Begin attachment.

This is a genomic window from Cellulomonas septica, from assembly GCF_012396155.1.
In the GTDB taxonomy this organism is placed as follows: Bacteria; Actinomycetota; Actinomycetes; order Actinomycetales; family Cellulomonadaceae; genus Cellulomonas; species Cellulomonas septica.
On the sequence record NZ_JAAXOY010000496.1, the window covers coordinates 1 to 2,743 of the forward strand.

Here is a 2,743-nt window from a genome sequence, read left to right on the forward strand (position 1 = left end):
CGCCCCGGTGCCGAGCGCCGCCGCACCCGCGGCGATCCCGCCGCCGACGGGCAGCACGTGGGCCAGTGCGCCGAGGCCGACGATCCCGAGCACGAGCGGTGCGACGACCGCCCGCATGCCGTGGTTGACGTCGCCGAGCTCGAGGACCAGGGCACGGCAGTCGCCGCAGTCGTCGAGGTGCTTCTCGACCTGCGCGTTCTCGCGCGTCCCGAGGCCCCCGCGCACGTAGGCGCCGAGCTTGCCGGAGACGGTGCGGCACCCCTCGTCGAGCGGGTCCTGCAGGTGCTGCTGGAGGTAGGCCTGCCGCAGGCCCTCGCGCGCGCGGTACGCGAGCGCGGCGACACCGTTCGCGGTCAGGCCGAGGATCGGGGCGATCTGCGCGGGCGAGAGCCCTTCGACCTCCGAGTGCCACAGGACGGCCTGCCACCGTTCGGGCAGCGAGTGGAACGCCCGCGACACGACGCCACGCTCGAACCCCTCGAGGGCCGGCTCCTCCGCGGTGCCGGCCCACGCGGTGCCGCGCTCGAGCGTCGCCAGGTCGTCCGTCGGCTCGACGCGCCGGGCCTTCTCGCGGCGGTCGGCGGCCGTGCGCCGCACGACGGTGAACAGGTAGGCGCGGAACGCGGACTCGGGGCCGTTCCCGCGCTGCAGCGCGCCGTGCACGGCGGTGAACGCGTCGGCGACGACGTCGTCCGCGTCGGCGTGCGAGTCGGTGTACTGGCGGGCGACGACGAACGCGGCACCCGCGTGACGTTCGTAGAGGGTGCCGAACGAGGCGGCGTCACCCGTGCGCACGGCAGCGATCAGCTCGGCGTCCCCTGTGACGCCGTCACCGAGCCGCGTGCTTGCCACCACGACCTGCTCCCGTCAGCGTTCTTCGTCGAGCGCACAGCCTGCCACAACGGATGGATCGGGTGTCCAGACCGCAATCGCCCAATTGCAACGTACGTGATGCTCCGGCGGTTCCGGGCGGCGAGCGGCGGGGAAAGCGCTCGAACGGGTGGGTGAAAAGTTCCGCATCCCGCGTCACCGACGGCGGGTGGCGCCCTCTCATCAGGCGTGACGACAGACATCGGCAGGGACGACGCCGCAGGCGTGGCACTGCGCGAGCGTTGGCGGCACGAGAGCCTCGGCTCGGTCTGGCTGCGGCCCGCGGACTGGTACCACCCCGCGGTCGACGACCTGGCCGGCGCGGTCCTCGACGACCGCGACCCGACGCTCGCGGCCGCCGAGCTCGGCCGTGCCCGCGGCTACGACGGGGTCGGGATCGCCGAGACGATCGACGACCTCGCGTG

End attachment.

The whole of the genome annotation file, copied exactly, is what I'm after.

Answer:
This is a genomic window from Cellulomonas septica, from assembly GCF_012396155.1.
In the GTDB taxonomy this organism is placed as follows: Bacteria; Actinomycetota; Actinomycetes; order Actinomycetales; family Cellulomonadaceae; genus Cellulomonas; species Cellulomonas septica.
On the sequence record NZ_JAAXOY010000496.1, the window covers coordinates 1 to 2,743 of the forward strand.

Here is a 2,743-nt window from a genome sequence, read left to right on the forward strand (position 1 = left end):
CGCCCCGGTGCCGAGCGCCGCCGCACCCGCGGCGATCCCGCCGCCGACGGGCAGCACGTGGGCCAGTGCGCCGAGGCCGACGATCCCGAGCACGAGCGGTGCGACGACCGCCCGCATGCCGTGGTTGACGTCGCCGAGCTCGAGGACCAGGGCACGGCAGTCGCCGCAGTCGTCGAGGTGCTTCTCGACCTGCGCGTTCTCGCGCGTCCCGAGGCCCCCGCGCACGTAGGCGCCGAGCTTGCCGGAGACGGTGCGGCACCCCTCGTCGAGCGGGTCCTGCAGGTGCTGCTGGAGGTAGGCCTGCCGCAGGCCCTCGCGCGCGCGGTACGCGAGCGCGGCGACACCGTTCGCGGTCAGGCCGAGGATCGGGGCGATCTGCGCGGGCGAGAGCCCTTCGACCTCCGAGTGCCACAGGACGGCCTGCCACCGTTCGGGCAGCGAGTGGAACGCCCGCGACACGACGCCACGCTCGAACCCCTCGAGGGCCGGCTCCTCCGCGGTGCCGGCCCACGCGGTGCCGCGCTCGAGCGTCGCCAGGTCGTCCGTCGGCTCGACGCGCCGGGCCTTCTCGCGGCGGTCGGCGGCCGTGCGCCGCACGACGGTGAACAGGTAGGCGCGGAACGCGGACTCGGGGCCGTTCCCGCGCTGCAGCGCGCCGTGCACGGCGGTGAACGCGTCGGCGACGACGTCGTCCGCGTCGGCGTGCGAGTCGGTGTACTGGCGGGCGACGACGAACGCGGCACCCGCGTGACGTTCGTAGAGGGTGCCGAACGAGGCGGCGTCACCCGTGCGCACGGCAGCGATCAGCTCGGCGTCCCCTGTGACGCCGTCACCGAGCCGCGTGCTTGCCACCACGACCTGCTCCCGTCAGCGTTCTTCGTCGAGCGCACAGCCTGCCACAACGGATGGATCGGGTGTCCAGACCGCAATCGCCCAATTGCAACGTACGTGATGCTCCGGCGGTTCCGGGCGGCGAGCGGCGGGGAAAGCGCTCGAACGGGTGGGTGAAAAGTTCCGCATCCCGCGTCACCGACGGCGGGTGGCGCCCTCTCATCAGGCGTGACGACAGACATCGGCAGGGACGACGCCGCAGGCGTGGCACTGCGCGAGCGTTGGCGGCACGAGAGCCTCGGCTCGGTCTGGCTGCGGCCCGCGGACTGGTACCACCCCGCGGTCGACGACCTGGCCGGCGCGGTCCTCGACGACCGCGACCCGACGCTCGCGGCCGCCGAGCTCGGCCGTGCCCGCGGCTACGACGGGGTCGGGATCGCCGAGACGATCGACGACCTCGCGTG